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Work Comp Insights: Understanding Common Aspects of Claims Resolution


Dealing with workers' compensation claims isn't always as straightforward as one might hope. Unfortunately, as an employer, sooner or later you will have to deal with an employee injury. To help you through the process, here is a breakdown of some of the common concerns employers have while working through claims.

Independent Medical Examinations (IME)
Your workers' compensation insurance carrier is entitled to schedule an independent medical examination, or IME. They may choose any doctor, chiropractor or psychologist. Usually, the adjuster chooses a doctor who specializes in the worker's injury. The examination may be scheduled at any time during the claim. Once the worker is properly notified of the appointment, he or she must attend. Failure to attend places their claim on hold. Few doctors are willing to perform these examinations. They are in private practice and are not on the staff of the insurance company. Therefore, it may take a few weeks to get an appointment.

Why is an IME Scheduled?

Early in a claim, there may be a question if the injury is work-related. Is the injury a pre-existing condition? Did work actually cause the condition? Is the medical condition directly related to something at work? When these issues arise, adjusters schedule the IME soon after the claim is submitted.

Later in the claim, the adjuster may feel it's time for the worker to return to modified or regular work. When treatment seems to drag on, an IME may be scheduled. Perhaps the worker had a new, non-work accident. An IME may help sort the work condition from the non-work condition. If the treating doctor awards permanent disability higher than normally expected, an IME may be used to see if the rating is appropriate.

An IME may be scheduled more than once on a claim. The insurance carrier is entitled to examinations at reasonable intervals. If you are concerned about any of these issues and think an IME might help, speak to us or your adjuster.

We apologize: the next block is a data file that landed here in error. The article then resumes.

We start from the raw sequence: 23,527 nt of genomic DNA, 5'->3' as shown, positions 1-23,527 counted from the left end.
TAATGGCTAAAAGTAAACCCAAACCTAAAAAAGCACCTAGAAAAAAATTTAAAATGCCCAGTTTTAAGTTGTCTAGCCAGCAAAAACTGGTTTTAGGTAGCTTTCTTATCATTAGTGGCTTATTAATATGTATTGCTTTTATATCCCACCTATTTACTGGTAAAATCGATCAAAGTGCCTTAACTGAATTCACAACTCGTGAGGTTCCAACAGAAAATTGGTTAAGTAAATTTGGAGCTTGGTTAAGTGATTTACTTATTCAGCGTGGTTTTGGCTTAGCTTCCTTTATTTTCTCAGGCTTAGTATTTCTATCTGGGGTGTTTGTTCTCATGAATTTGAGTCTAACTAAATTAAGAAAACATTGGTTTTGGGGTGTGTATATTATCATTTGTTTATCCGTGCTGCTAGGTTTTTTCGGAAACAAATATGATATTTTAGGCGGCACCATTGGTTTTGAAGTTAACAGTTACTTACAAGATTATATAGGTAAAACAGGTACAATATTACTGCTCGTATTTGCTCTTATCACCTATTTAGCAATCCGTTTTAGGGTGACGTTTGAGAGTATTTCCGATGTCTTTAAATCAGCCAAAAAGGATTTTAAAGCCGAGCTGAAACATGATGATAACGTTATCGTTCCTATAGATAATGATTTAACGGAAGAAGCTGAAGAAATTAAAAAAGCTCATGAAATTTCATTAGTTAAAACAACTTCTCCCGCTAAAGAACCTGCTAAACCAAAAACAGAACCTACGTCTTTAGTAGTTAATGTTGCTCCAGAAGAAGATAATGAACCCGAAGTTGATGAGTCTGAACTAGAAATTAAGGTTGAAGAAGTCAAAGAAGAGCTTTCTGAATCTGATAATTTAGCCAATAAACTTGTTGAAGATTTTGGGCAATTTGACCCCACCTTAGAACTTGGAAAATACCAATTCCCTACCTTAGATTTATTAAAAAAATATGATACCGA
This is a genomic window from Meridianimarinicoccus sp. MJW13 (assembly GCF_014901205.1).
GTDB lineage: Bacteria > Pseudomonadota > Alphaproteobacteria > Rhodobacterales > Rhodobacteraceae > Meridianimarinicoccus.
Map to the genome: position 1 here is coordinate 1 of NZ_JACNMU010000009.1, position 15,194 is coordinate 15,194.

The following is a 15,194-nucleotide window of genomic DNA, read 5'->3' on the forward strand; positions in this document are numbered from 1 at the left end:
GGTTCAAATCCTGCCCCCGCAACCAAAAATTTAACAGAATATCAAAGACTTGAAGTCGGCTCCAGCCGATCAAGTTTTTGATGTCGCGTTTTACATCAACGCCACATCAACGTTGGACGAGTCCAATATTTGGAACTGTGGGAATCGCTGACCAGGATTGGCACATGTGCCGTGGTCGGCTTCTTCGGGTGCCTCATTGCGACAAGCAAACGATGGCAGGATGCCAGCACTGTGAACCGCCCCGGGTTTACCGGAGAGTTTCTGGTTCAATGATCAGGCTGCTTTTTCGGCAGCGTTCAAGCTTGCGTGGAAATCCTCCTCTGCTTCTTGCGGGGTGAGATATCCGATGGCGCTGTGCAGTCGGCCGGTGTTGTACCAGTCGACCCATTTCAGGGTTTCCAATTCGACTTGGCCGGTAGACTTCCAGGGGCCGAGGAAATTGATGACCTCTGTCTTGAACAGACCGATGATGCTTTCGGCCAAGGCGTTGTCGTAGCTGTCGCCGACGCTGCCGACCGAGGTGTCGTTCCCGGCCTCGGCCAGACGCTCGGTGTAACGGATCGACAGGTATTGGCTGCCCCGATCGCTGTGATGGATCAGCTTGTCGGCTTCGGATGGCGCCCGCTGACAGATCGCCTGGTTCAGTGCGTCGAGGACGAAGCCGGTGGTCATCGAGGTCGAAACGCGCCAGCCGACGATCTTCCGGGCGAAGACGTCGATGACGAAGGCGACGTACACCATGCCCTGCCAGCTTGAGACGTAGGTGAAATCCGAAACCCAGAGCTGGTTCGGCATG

What is nurse case management?
With nurse case management, when an employee is injured, a nurse is available via 24-hour hotline to assist the employee on how to properly care for the injury. Nurses intercept the claim at the point of injury to ensure that employees obtain the right type of care from cost-effective providers. In severe cases, a nurse will recommend emergency care. With minor injuries, they are able to guide an employee through first aid and self-care treatment, or send the employee to an occupational clinic or the employer's preferred provider network.

What benefits does it offer?

  •   With immediate medical advice available for employees, insureds may be able to reduce the frequency or severity/duration of workers' compensation claims, ultimately lowering the cost of workers' compensation insurance premiums.
  •  Nurses can triage injuries to the most appropriate level of care, assessing and assigning a degree of urgency to a wound or illness. By making professional decisions about treatment, the service helps contain claims costs by minimizing, for example, unnecessary visits to the emergency room. 
  • Claims are reported on time, avoiding penalties.
  • The hotline handles required paperwork, ensuring consistent, complete recordkeeping and claim filing.
  • Return to work coordinators receive immediate notification of the claim, allowing them to send a job description to the treating physician, who can use the information to make a more informed and accurate decision on whether to release the employee to full or modified duty.